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US rate on 30-year mortgage rises to 3.40 pct.

  • Article by: MARCY GORDON
  • Associated Press
  • January 10, 2013 - 10:02 AM

WASHINGTON - Average U.S. rates on fixed mortgages rose this week but remained close to record lows. Cheap mortgages have made home buying more affordable and helped drive a housing recovery.

Mortgage buyer Freddie Mac said Thursday that the average rate on the 30-year loan increased to 3.40 percent from 3.34 percent last week. That's still near the 3.31 percent rate reached in November, the lowest on records dating to 1971.

The average on the 15-year fixed mortgage increased to 2.66 percent from 2.64 percent last week. The record low is 2.63 percent.

Mortgage rates tend to track the yield on the 10-year Treasury note. The yield on the note has risen this year from 1.70 percent to 1.89 percent Thursday.

A deal between Congress and the White House to avoid sharp tax increases and a mildly positive employment report for December led investors last week to buy stocks and sell Treasurys. As demand for Treasurys declines, the yield increases.

Even with the increase, mortgage rates are hovering near historic lows. The 30-year fixed mortgage rate averaged 3.66 percent in 2012, the lowest annual average in 65 years, according to Freddie Mac.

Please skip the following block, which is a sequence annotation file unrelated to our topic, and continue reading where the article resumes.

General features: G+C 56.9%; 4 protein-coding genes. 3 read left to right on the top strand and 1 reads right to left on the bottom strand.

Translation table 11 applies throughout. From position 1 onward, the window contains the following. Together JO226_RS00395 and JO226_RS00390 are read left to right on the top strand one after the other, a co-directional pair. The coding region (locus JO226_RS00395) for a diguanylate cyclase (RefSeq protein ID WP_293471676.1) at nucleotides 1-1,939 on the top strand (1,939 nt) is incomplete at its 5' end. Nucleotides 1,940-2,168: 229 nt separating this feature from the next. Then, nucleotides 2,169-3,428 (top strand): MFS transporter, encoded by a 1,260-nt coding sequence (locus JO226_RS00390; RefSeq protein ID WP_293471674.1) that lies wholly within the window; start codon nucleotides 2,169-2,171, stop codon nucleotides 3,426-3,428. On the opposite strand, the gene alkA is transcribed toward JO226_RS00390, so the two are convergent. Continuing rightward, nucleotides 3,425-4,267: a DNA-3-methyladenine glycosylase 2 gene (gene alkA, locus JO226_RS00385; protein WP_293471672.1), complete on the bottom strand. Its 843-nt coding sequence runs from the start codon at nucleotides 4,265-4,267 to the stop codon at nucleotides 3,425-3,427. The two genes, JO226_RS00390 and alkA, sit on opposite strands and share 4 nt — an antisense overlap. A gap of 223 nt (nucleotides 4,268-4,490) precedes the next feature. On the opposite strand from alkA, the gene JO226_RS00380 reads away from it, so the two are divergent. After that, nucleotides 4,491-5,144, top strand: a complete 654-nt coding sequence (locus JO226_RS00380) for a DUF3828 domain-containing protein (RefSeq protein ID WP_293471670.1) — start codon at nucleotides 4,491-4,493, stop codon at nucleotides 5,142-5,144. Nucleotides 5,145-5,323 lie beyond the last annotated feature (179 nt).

Cheaper mortgages are a key reason the housing market began to come back last year. Many economists predict the housing recovery will strengthen in 2013.

Home prices are steadily increasing, which makes consumers feel wealthier and more likely to spend.

Another reason for the housing rebound is that there aren't enough houses for sale. A limited supply has created demand for new construction, which has made builders more confident.

Lower mortgage rates also have persuaded more people to refinance. That typically leads to lower monthly mortgage payments and more spending. Consumer spending drives nearly 70 percent of economic activity.

Still, the housing market has a long way to a full recovery. And many people are unable to take advantage of the low rates, either because they can't qualify for stricter lending rules or they lack the money to meet larger down payment requirements.

To calculate average mortgage rates, Freddie Mac surveys lenders across the country on Monday through Wednesday of each week. The average doesn't include extra fees, known as points, which most borrowers must pay to get the lowest rates. One point equals 1 percent of the loan amount.

The average fee for 30-year loans was unchanged at 0.7 point. The fee for 15-year loans ticked up to 0.7 from 0.6 point.

The average rate on a one-year adjustable-rate mortgage rose to 2.60 percent from 2.57 percent. The fee for one-year adjustable-rate loans edged up to 0.5 from 0.4 point.

The average rate on a five-year adjustable-rate mortgage declined to 2.67 percent from 2.71 percent last week. The fee was steady at 0.6 point.

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